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Every mighty oak begins with an acorn, every kudzu from a single seed and every globe-girdling chain from a nubbin of uniqueness. But some originals stand out more than others, as we discovered in Seattle recently.

Starwood is a chain known for high-end hotels with lovely beds and excellent service. They run the Sheraton, Westin and W hotel chains; even their low-end line, the Four Points, isn't really all that low end.

And then there's the Sixth Avenue Inn.

Way back in the early 1990s, Starwood wasn't the giant of quality hotelling it is today. It was a scrappy real estate firm buying up Marriotts, Days Inns and one independent motel in Seattle built in 1968, the Sixth Avenue Inn. As Starwood grew into its current form, it dropped most of its off-brand hotels -- but not the Sixth Avenue Inn, which exists in a weird little pocket of the company that manages the hotel without integrating it into the Starwood branding portfolio.

The result: a hotel with the slightly musty smell, clanky ice machines, buzzing lights, crazy '70s decor and rock-bottom prices of an independent motel, but the accountability and commitment to service of a Starwood.

On the edge of Seattle's downtown, a brief walk from pretty much everything, the Sixth Avenue Inn has a great location, horrible aesthetics and a bit of water damage. But it's safe, clean and costs as little as $72 a night, and the rooms are fairly huge. When you can't get a room in Seattle for double that price and you're down to this or the Days Inn, take the Sixth.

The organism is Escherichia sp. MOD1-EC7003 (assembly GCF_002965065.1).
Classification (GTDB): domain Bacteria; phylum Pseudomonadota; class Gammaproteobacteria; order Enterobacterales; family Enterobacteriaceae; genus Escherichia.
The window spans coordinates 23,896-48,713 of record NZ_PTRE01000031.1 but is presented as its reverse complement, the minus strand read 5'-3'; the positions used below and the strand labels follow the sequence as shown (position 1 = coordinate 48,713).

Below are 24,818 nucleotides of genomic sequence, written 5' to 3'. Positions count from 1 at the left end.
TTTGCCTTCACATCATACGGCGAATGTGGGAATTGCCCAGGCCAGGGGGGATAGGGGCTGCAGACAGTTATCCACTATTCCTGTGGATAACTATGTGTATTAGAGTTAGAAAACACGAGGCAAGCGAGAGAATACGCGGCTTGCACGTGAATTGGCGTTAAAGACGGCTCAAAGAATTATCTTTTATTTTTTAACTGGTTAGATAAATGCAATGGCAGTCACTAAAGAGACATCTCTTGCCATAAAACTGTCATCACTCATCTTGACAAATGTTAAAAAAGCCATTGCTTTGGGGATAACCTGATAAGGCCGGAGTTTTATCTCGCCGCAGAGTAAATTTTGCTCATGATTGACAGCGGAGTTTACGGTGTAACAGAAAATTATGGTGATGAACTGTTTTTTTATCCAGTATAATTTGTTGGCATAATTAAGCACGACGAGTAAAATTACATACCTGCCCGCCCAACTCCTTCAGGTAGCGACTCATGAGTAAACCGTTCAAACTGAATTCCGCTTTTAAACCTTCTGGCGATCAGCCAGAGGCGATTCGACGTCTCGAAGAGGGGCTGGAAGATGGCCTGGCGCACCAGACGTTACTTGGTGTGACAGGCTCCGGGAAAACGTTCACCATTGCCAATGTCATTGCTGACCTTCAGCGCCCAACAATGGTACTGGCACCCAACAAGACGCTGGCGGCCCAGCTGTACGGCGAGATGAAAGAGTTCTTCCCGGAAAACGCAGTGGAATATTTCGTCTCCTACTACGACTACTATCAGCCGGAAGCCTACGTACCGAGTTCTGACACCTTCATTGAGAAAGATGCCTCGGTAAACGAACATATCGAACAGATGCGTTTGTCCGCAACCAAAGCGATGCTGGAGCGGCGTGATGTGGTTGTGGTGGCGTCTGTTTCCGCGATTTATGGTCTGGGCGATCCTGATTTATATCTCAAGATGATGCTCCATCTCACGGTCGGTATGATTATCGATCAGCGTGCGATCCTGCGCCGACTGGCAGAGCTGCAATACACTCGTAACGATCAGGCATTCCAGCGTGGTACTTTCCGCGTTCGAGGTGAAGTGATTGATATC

The Sixth Avenue Inn even has a few touches of luxury. There's a decent bar and grill in the hotel providing reasonably priced room service, a tiny gym on the second floor and an Internet terminal in the lobby. Our room came with a fridge and plenty of cable TV channels.

Service at the Sixth is much better than you would expect at a motel; there's a full staff, and they're very willing to help. And if they don't, you can complain to the larger chain, a company that cares about its customer image. That's not always the case at independently-run motels.

The other advantages Starwood lends the Sixth are small but welcome. Furniture is a fresher than you'd expect at an independent motel; their mattresses, for instance, are Sheraton and Four Points castoffs. And individual travelers can't earn or use Starwood Preferred Guest points at the hotel, but manager Jonathan Litvack said he bends that rule for large block bookings.

So we'd pick the Sixth Avenue Inn over other low-rent choices in Seattle. You only have a few years to try the hospitality of the Sixth Avenue Inn, though; the hotel's land lease is up in 2008, and Starwood is thinking of bulldozing the hotel and replacing it with a brand-new building, Litvack said.

Contact the Sixth Avenue Inn at www.sixthavenueinn.com or 888/627-8290; it's at 2000 Sixth Avenue, Seattle, WA 98121.

The Sixth Avenue Inn's quirkiness stands in counterpoint to the original Starbucks, a brief walk away in Seattle's Pike Place Market. Coffee pilgrims who want to see the seed from which espresso's kudzu sprung will find a little standing-room-only joint with only a few differences between it and the 9,969 other Starbucks worldwide (yes, that's how many Starbucks there are): a Pike Place bagged coffee blend for sale, a bunch of kinds of Pike Place souvenir paraphernalia, and the original Starbucks mermaid mascot, with nipples intact. (When Starbucks' mermaid went from being a 1970s hippie to a 1990s global icon, her boobs were neutralized. At the original store, though, she's hanging out in all her glory.)

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